Shale gas extraction in Western Europe will dramatically change the geopolitical landscape, according to a report by a think-tank backed by the US Department of Energy. The Baker Institute estimates that with shale as little as 13 per cent of Europe's gas imports will come from Russia by 2040, compared to 27 per cent today.
The European Union gets 80 per cent of its gas imports from Russia via the Ukraine. Russian's state energy company, Gazprom, has used its gas exports as a political weapon: most recently turning off the tap to the Ukraine, which affected some European countries as collateral damage. Bulgaria and parts of the former Yugoslavia were badly hit in the Ukraine spat. And it is pertinent to the UK, which is making a unique dash for unreliable renewable energy sources: these need rapidly responding backup. That is a need best filled by gas, although it is extremely expensive to build gas backup to wind, and the backup stations cannot negotiate lower prices.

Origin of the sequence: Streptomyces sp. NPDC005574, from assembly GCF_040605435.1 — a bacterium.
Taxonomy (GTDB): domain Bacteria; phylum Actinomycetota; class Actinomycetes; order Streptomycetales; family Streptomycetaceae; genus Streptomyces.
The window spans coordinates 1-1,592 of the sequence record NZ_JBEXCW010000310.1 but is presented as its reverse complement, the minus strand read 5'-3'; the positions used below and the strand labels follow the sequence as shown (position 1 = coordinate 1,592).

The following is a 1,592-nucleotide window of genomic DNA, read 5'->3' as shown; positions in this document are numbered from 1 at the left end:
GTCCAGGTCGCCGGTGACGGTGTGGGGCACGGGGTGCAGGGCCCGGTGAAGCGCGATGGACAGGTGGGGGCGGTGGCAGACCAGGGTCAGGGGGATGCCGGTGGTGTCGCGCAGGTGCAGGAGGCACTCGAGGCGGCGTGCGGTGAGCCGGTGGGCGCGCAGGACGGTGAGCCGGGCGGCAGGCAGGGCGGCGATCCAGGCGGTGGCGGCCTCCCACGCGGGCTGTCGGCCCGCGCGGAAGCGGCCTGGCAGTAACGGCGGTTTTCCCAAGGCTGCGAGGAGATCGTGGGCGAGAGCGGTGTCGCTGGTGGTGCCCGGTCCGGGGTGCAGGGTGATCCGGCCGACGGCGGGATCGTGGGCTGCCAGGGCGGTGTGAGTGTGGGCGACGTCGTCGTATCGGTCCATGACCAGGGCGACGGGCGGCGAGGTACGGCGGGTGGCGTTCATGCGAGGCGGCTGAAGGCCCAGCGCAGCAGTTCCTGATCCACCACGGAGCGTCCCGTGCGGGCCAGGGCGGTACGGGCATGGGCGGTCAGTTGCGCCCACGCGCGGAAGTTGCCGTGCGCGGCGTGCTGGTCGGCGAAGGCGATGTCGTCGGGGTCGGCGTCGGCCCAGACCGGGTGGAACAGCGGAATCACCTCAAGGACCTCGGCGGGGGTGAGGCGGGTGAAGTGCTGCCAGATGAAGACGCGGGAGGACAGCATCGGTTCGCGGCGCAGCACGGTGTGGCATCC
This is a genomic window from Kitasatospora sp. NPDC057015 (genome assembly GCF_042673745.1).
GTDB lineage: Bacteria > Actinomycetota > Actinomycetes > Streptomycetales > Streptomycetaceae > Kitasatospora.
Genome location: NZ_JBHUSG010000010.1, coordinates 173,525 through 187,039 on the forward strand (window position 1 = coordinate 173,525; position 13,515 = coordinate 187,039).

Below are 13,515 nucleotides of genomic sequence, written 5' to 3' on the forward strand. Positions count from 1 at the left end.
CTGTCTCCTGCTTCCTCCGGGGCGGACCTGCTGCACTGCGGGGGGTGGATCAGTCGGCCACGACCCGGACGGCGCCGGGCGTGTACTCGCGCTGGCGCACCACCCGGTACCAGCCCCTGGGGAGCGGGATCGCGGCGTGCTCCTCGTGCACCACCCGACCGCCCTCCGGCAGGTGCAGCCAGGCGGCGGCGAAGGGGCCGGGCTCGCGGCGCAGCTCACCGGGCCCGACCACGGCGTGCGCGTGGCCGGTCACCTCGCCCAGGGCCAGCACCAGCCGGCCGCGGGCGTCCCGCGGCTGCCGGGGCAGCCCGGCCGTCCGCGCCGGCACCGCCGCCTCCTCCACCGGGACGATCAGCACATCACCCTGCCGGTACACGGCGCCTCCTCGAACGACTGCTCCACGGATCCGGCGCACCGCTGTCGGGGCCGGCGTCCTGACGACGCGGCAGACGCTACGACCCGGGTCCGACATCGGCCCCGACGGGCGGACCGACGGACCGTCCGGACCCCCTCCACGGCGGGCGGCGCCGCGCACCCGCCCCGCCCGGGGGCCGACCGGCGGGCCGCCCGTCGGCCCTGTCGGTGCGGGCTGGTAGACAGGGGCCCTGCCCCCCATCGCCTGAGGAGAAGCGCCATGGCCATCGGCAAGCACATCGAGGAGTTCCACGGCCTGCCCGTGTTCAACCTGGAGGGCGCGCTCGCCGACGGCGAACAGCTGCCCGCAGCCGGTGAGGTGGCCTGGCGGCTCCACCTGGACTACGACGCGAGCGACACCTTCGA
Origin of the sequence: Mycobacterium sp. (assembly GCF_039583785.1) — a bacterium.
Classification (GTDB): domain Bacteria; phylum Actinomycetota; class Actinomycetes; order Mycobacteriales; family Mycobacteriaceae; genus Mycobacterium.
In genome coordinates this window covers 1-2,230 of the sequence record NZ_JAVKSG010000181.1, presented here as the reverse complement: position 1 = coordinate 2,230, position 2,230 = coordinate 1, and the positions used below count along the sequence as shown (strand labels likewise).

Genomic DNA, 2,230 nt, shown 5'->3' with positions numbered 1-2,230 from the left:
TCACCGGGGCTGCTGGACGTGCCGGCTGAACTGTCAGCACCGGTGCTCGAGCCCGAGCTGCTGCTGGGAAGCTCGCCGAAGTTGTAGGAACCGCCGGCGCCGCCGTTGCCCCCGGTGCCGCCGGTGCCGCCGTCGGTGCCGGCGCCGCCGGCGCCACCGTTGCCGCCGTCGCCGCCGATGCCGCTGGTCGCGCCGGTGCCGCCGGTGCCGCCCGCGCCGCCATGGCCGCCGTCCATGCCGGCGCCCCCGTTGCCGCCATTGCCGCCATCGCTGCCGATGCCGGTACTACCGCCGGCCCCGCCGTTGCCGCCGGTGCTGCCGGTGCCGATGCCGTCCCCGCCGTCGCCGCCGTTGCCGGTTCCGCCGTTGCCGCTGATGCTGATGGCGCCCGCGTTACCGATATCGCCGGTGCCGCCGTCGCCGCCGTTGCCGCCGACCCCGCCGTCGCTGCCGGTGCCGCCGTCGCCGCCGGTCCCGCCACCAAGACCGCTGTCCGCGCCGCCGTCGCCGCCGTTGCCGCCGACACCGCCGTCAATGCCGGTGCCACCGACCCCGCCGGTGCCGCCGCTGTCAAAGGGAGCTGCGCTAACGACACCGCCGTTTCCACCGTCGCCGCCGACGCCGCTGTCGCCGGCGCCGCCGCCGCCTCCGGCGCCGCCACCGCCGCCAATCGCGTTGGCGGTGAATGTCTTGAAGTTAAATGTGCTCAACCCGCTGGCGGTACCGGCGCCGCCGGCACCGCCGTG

Venezuela and Iran will also be a bit less cocky, the report suggests.
The Baker Institute also welcomes shale for lowering both domestic energy prices and "the cost of initiatives to diversify the American automobile fleet to run on non-oil based fuels such as electricity and compressed natural gas". The lower prices come from weakening demand for liquefied natural gas (LNG) from the Middle East.
There's more here (60-page PDF/6.8MB): the scenario planning is well worth a look. ®